Although Aladdin's tale comes from Arabic culture, the story actually takes place in a mythical city in China. China was considered an exotic and mysterious place where unusual things could happen. People in ancient cultures often believed that such faraway lands were home to magical creatures and treasures, such as the special lamp that Aladdin finds.

The story of Aladdin has an interesting history. Recent scholarship has shown that Aladdin was not actually one of the original characters in The Book of One Thousand and One Nights. The original tales were versions of Arabic, Persian, and Indian stories that had changed over time and had been adapted by different storytellers for different audiences. The oldest mention of the text containing the tales dates to about the ninth century. The earliest existing manuscript, a Syrian version, dates to the fourteenth century—and contains no mention of Aladdin. By the sixteenth century, Egyptian versions of the text do contain an Aladdin story, but its origin is uncertain. The Western world was introduced to the tales in an early eighteenth-century French translation by Antoine Galland, who used the Syrian version as his source. Nineteenth-century editions combined stories from both the Syrian and Egyptian versions and included the Aladdin story. The folklore and fairy tales of Europe were enjoying increased popularity at the time (the Mother Goose stories and fairy tales of the Grimm brothers appeared in the nineteenth century), so Aladdin and the other tales in The Book of One Thousand and One Nights were greeted enthusiastically and remain popular to this day.

Key Themes and Symbols

The interactions between Aladdin and the sorcerer are very much like other trickster tales found in cultures around the world. The sorcerer is a trickster character, willing to deceive Aladdin and trap him in a cave in order to get the magical lamp. Aladdin himself is a trickster, however, and cleverer than the sorcerer realizes. Aladdin also represents the power of a person to determine his future through his own actions, a stark contrast to many mythical tales about the gods foretelling a person's future path in life.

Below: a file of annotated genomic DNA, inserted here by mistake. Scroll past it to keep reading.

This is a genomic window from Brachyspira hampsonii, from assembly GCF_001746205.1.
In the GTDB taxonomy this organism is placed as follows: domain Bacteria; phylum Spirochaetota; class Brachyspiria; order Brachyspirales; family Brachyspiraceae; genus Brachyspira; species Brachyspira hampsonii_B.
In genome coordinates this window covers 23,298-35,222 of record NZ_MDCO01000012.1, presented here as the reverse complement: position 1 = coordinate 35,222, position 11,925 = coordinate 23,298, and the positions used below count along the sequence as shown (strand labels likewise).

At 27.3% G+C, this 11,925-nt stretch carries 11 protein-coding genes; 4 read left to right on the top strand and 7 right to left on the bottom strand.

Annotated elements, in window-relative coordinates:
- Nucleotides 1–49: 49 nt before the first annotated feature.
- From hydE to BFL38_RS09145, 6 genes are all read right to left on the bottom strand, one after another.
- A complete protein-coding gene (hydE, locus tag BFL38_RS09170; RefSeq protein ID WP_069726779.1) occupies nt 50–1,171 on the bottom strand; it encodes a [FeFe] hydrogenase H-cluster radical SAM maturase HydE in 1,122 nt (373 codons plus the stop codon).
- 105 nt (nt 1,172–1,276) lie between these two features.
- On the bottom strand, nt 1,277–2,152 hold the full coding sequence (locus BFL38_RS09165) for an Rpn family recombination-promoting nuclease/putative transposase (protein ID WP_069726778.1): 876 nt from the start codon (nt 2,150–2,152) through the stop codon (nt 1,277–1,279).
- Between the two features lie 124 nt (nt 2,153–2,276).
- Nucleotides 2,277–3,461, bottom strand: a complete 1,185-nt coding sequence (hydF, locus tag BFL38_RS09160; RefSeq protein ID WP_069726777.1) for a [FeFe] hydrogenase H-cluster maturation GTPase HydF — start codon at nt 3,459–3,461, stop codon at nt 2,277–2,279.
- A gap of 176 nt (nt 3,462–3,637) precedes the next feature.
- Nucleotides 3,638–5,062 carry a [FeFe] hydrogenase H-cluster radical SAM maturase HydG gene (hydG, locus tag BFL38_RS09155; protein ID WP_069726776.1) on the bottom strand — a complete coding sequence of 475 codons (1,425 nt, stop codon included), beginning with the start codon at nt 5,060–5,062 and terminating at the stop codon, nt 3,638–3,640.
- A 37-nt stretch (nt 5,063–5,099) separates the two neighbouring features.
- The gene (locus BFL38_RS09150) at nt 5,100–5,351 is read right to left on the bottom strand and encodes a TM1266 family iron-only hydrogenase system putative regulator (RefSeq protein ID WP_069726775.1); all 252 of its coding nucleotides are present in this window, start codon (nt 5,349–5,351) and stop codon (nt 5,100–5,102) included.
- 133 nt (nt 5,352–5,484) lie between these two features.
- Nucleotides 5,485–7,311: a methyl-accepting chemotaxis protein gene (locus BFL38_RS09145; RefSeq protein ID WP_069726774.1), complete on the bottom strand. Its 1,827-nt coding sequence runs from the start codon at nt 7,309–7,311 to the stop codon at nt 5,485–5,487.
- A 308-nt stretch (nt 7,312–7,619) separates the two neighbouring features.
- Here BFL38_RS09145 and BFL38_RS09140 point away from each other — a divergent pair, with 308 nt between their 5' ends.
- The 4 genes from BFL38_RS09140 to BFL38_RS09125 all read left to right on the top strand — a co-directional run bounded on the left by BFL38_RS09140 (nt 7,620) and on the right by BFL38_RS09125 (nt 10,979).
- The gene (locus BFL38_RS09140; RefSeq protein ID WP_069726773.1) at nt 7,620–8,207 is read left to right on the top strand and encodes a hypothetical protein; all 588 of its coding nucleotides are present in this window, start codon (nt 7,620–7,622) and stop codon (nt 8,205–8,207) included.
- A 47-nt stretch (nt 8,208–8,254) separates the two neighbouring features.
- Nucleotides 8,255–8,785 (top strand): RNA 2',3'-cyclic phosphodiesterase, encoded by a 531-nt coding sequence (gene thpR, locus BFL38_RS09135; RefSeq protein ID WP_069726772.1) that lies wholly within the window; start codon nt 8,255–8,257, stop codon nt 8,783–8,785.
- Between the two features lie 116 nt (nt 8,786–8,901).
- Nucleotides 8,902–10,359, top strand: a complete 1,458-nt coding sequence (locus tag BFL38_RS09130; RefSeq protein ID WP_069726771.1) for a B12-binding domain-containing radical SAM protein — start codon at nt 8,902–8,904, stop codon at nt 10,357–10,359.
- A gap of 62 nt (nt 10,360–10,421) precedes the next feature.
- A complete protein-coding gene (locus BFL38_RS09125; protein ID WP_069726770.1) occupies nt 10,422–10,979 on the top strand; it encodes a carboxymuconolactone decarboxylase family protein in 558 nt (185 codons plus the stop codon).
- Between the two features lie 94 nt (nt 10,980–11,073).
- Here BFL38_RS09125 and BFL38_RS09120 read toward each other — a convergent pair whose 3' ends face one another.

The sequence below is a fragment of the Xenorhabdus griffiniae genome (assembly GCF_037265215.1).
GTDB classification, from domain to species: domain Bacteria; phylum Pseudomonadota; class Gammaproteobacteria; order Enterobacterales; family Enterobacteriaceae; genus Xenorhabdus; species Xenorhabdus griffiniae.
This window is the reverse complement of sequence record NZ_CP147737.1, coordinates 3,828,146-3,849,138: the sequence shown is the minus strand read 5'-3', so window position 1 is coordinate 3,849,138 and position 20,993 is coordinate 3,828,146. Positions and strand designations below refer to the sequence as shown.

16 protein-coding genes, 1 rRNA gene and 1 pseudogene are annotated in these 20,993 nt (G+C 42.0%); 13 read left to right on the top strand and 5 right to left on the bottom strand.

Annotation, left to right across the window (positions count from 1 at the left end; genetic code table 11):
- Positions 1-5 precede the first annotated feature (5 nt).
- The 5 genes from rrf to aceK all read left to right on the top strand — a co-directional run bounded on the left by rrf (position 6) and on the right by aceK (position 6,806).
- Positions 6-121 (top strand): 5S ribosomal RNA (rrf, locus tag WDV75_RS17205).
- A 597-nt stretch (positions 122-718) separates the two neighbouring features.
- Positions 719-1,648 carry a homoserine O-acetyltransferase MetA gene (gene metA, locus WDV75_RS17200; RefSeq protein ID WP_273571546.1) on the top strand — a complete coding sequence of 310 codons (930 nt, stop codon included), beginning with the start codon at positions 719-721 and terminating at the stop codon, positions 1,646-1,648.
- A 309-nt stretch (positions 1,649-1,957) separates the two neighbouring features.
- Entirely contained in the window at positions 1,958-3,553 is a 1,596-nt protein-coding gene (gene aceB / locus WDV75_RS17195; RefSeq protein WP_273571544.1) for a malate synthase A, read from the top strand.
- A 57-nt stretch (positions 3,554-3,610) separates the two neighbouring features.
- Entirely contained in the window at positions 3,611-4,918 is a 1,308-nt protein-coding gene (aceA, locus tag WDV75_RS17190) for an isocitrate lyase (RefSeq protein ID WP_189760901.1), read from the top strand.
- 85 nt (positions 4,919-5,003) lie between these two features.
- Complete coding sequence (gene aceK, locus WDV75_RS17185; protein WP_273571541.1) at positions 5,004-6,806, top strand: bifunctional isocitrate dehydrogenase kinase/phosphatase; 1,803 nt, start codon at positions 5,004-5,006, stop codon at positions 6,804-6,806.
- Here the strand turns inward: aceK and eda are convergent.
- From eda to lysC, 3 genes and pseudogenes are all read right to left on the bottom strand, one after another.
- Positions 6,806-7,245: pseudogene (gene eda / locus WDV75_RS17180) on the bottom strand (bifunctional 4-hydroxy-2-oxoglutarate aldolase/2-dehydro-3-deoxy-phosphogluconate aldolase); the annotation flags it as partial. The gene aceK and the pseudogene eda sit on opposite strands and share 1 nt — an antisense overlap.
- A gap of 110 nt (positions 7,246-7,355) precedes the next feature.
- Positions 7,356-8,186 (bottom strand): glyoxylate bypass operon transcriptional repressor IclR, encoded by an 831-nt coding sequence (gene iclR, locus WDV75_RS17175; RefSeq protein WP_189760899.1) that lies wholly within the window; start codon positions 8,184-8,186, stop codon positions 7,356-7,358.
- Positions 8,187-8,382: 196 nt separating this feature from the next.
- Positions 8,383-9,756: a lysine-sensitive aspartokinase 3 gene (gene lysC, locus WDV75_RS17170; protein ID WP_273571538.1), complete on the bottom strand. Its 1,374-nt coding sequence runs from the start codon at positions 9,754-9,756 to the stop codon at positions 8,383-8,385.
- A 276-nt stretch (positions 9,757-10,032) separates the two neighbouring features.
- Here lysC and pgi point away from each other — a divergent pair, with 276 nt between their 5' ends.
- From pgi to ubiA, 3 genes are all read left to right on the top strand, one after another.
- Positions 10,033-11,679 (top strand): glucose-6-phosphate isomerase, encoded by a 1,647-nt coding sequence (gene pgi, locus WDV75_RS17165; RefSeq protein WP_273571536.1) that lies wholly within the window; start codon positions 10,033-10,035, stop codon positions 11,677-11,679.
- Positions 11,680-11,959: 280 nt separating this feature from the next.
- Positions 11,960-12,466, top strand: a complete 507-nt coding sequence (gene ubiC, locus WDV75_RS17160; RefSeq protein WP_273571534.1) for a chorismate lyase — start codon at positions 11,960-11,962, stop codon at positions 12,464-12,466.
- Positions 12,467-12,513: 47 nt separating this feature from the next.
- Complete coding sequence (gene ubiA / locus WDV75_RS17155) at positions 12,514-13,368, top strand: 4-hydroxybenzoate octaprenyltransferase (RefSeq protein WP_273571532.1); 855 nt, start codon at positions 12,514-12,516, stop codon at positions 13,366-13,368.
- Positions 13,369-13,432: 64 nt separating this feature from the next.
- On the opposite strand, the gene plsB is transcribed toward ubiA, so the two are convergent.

Aladdin in Art, Literature, and Everyday Life

The story of Aladdin has proven to be one of the most popular Arabic tales ever told. In addition to appearing in translated form around the world as part of The Book of One Thousand and One Nights, the tale is often told on its own in children's books or in staged productions. The story of Aladdin has been filmed on numerous occasions, with the 1992 Disney animated production Aladdin being the most well-known movie version of the tale.

Read, Write, Think, Discuss

An ancient proverb warns: “Be careful what you wish for—you might get it.” Using your library, the Internet, or other available resources, research fairy tales and myths that show the negative consequences of a wish fulfilled. Compare these mythical situations to your own life: have you ever been “burned” by getting exactly what you wished for?

SEE ALSO Génies; Persian Mythology